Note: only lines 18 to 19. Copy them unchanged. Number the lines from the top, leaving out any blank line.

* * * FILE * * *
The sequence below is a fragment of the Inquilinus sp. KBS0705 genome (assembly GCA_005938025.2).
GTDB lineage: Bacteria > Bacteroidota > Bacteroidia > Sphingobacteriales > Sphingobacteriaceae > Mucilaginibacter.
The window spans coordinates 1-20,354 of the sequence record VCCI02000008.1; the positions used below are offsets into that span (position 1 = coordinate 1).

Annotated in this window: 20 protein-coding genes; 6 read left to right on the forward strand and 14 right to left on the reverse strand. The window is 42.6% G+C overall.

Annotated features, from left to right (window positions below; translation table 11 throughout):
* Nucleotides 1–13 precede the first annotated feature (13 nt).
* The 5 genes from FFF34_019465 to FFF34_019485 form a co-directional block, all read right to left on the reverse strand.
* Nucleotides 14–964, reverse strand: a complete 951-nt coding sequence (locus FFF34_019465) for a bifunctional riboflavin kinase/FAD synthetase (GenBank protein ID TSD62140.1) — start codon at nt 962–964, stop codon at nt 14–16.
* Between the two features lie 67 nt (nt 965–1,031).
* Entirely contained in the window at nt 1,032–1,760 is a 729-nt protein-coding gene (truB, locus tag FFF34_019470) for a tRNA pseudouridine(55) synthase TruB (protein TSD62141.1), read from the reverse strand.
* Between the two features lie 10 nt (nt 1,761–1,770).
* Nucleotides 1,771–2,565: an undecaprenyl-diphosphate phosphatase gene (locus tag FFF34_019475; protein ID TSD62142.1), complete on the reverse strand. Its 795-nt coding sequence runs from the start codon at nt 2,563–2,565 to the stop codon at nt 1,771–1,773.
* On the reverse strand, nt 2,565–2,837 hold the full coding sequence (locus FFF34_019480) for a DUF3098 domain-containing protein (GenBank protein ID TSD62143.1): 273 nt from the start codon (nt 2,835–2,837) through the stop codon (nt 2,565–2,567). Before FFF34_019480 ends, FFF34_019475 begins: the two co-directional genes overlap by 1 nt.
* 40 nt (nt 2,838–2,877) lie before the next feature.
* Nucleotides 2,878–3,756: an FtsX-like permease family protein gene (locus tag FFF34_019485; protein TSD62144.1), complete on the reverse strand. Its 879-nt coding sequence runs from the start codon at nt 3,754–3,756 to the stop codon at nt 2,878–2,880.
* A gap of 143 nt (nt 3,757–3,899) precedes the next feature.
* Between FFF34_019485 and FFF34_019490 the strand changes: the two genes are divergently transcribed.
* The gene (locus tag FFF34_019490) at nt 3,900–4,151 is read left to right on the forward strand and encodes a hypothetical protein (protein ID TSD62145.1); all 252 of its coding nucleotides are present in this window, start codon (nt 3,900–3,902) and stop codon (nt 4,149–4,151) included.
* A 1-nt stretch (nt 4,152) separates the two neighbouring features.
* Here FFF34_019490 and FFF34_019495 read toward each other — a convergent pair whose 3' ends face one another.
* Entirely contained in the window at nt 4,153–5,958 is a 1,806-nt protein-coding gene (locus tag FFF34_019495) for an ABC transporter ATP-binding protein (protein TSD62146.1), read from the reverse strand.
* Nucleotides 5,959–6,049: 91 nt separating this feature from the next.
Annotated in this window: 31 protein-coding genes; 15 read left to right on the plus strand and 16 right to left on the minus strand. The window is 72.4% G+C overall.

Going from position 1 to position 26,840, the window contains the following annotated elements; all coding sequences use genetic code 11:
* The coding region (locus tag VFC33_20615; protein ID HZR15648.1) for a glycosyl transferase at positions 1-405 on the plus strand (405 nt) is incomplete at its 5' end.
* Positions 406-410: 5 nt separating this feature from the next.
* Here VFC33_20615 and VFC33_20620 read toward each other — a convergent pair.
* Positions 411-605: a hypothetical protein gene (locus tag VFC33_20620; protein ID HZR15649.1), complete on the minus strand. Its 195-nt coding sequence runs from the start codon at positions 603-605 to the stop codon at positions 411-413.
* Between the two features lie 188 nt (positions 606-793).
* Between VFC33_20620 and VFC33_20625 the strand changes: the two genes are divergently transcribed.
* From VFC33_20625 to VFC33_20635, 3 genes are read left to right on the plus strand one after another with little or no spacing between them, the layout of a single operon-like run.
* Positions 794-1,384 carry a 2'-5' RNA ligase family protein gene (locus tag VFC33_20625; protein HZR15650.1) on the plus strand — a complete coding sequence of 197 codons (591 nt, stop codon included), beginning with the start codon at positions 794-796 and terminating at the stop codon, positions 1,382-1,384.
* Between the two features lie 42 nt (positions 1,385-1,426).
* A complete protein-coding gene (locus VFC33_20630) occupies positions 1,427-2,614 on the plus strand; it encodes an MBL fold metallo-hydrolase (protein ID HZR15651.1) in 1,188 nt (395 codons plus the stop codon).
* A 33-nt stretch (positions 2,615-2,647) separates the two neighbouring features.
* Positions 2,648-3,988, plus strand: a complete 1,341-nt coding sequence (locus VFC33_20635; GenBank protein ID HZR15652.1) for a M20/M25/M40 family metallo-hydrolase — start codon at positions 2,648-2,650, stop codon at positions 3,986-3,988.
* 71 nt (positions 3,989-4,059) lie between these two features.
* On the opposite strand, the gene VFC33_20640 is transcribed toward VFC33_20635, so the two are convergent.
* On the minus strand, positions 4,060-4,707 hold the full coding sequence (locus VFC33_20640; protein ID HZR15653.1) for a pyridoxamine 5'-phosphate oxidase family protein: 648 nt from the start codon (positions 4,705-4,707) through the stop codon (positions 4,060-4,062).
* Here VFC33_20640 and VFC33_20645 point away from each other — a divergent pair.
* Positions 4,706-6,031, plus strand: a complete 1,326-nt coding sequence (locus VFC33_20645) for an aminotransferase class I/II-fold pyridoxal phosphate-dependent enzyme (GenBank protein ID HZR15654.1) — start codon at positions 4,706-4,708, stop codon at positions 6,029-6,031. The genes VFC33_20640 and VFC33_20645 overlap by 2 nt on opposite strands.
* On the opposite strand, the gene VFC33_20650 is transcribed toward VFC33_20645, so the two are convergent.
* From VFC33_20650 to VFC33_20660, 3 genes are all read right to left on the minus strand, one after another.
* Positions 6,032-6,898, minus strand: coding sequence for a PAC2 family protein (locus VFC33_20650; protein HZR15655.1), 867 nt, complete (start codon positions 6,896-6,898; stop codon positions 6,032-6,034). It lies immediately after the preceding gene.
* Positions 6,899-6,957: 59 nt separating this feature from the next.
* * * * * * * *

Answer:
* The gene (locus tag FFF34_019490) at nt 3,900–4,151 is read left to right on the forward strand and encodes a hypothetical protein (protein ID TSD62145.1); all 252 of its coding nucleotides are present in this window, start codon (nt 3,900–3,902) and stop codon (nt 4,149–4,151) included.
* A 1-nt stretch (nt 4,152) separates the two neighbouring features.